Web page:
In January 2016, “bedroom tax” was declared unlawful because of its negative impact on children with disabilities and victims of domestic violence. Sanctions imposed on people who refused to take part in the “back to work” schemes were also discredited three months later. In June 2017, the High Court also stated that the Government’s benefit is unlawful and causes “real misery for no good purpose”.
Although a government spokesperson quoted that “the UK is a recognised world leader in disability rights and equality”, the CRPD’s repporteur for the UK Stig Langvad said he was “deeply concerned” about the Government’s failure to act on the committee’s previous report.
The committee is currently investigating the UK’s progress in implementing the UN Convention on the Rights of Disabled People. This is part of a periodic review all nations must undergo after their agreement to sign up to the convention.
To cut it short? It’s been much more busy. The negatives came more consistantly too, and along with any epilepsy-related problems, a breach of disability rights is something I felt a strong need to stand for.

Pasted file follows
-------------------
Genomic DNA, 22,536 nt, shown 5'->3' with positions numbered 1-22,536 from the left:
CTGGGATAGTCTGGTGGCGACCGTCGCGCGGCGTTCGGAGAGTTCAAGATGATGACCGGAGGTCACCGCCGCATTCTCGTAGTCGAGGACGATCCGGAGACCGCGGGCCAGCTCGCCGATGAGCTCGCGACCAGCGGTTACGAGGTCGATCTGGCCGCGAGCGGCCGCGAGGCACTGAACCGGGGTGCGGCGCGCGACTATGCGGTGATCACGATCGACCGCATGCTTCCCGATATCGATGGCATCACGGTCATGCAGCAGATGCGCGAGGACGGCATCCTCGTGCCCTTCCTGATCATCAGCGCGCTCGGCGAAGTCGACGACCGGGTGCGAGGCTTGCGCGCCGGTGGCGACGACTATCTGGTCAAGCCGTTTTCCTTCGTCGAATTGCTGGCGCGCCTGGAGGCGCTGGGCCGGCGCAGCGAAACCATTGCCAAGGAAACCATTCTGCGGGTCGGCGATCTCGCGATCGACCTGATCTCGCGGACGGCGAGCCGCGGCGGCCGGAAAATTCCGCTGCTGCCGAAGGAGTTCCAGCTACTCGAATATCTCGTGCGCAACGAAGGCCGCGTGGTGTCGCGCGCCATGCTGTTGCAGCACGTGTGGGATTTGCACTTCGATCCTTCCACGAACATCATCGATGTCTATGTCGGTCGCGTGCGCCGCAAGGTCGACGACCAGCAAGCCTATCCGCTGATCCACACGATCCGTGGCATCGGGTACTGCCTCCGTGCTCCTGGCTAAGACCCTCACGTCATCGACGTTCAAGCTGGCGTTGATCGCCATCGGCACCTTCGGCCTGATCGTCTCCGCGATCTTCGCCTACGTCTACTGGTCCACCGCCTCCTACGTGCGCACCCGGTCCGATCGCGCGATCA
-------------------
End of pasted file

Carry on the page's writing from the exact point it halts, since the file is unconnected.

It’s great to see that research is showing routes to further management of epileptic seizures, and I only hope that social events to offer better summers to young sufferers of epilepsy can happen in my own country. If they are happening, and I just haven’t come across your event yet, then feel free to contact me about it. I’ll be very much willing to chat.
Anyway, keep your heads held high fellow people with epilepsy – life can be tricky, but we’re filling the cup more every single day. Thanks for reading.